Curettage and cautery of skin conditions in general practice Sir, I would like to respond to Dr Jackson's letter (October Journal, p.435) about the use of curettage and cautery. I have no figures for succcess rates but my impression is that it is high. It should be emphasized that follow up is easy in general practice and recurrence, if it does occur, usually as a small nodule, is easy to treat again. Further recurrence, certainly in basal cell carcinoma, is virtually unknown. Squamous cell carcinoma is indeed potentially more invasive and should be treated by curettage and cautery, probably three times. The lesion should always be completely removed. There is no point in using curettage for biopsy only, and the inexperienced practitioner can easily become experienced. Once again, recurrencies will almost certainly be infrequent and easier to treat. Incidentally, histopathologists might report the original lesion as being incompletely removed in all cases. This does not mean that it will recur, only that an edge is not visible. M M SUNDLE Lane End House 25 Edgwarebury Lane

Edgware Middlesex HA8 8LJ

GPs and work in the third world Sir, I read with interest the correspondence from Pearson' following Holden's paper on general practitioners working in the third world.2 I completed vocational training in 1984 with the specific intention of working overseas before returning to general practice in the United Kingdom. A very understanding surgeon taught me the basics of surgery for a year, and with some extra obstetrics and gynaecology experience, I went to western Nepal in 1989. The last two and a half years have been both testing and rewarding. In hindsight it seems that all aspects of my training have proved useful. I have been working as the primary surgeon in a district of an estimated 500000 people. 'Primary surgery' 'has become recognized as the second most important and cost effective type of health care in this part of the world.3 The first is, of course, community health care (clean water, mother and child health, im82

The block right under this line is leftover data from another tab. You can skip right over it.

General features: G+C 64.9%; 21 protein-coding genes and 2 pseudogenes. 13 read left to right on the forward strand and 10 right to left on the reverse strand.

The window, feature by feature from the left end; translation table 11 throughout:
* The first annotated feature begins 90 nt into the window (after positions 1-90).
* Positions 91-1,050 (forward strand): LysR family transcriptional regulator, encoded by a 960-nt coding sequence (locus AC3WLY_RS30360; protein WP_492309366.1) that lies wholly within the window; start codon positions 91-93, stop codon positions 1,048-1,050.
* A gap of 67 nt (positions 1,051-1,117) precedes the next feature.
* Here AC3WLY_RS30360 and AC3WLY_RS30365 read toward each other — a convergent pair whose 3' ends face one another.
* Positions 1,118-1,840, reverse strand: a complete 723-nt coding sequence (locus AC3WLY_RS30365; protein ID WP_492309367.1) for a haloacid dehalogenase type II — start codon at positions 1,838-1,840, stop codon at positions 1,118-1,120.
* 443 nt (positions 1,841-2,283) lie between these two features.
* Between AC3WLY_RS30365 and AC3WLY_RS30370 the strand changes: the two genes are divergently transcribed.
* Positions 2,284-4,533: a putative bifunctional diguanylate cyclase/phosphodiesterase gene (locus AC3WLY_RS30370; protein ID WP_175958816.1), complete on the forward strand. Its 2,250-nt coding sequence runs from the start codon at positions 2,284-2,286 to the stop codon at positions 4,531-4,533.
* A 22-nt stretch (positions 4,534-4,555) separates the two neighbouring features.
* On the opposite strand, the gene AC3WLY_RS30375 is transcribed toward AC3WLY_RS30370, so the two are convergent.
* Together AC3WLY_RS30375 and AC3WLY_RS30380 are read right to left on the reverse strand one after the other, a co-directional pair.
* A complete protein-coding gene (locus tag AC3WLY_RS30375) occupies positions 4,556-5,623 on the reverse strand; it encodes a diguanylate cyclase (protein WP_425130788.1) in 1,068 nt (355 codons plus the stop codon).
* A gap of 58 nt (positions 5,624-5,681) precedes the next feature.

munization, nutrition education, family planning and treatment of acute infections, especially pneumonia). King, in his excellent writings on primary surgery, stated 'after the more useful drugs and vaccines, particularly the antibiotics, there are no more cost effective, or death-anddisability preventing methods than the simple forms of surgery:3 Studies in rural Bangladesh and India have indicated that 100o of all deaths and almost 20% of deaths in young adults are the result of conditions that would be amenable to surgery in the industrial world, and even a simple surgiQal service would have prevented two thirds of these deaths.3 It is estimated that by the year 2000, 80% of the planet will be living in the developing world and therefore.primary health care, will increasingly be the health care for most of mankind.3 Although we have three western doctors here in AmpPipal with the MRCGP (among other qualifications) it is evident that for those willing to work overseas a period working in casualty, surgery and obstetrics is of great value. This can be during or after the vocational training period but requires the help and cooperation of our specialist colleagues. In the light of developments in the UK towards more surgery in general practice, the two aims could be linked. The Royal College of General Practitioners, together with the Royal College of Surgeons, could lead the way forward by creating a new level of certification to add integrity to this level of skill in primary surgery, perhaps the diploma of primary surgery. GARY PARKES Amp-Pipal Hospital United Mission to Nepal PO Box 126 Kathmandu Nepal References 1. Pearson CA. General practitioners and work in the third world [letter]. Br J Gen Pract 1991; 41: 304. 2. Holden JD. General practitioners and work in the third world. Br J Gen Pmut 1991; 41: 163-165. 3. King M (ed). Primary surgery. Volume 1. Non-trauma. Oxford University Press, 1990.

Side effects of influenza vaccination Sir, I was interested to read the letter by Drs Robinson and Rayani (November Journa4 p.476) regarding the side effects of influenza vaccine and their finding that 72 patients out of 120 (60%) reported not feeling ill after the vaccination. This con-

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References 1. Manninen V, Elo 0, Frick MH et al. JAMA 1988; 260: 641-651. 2. Lipids Research Clinics Program. JAMA 1984; 2S 1 (3):35 1-374. 3. Brit Heortj 1978; 40: 1069-1118.

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Side effects of influenza vaccination.

Letters Curettage and cautery of skin conditions in general practice Sir, I would like to respond to Dr Jackson's letter (October Journal, p.435) abo...
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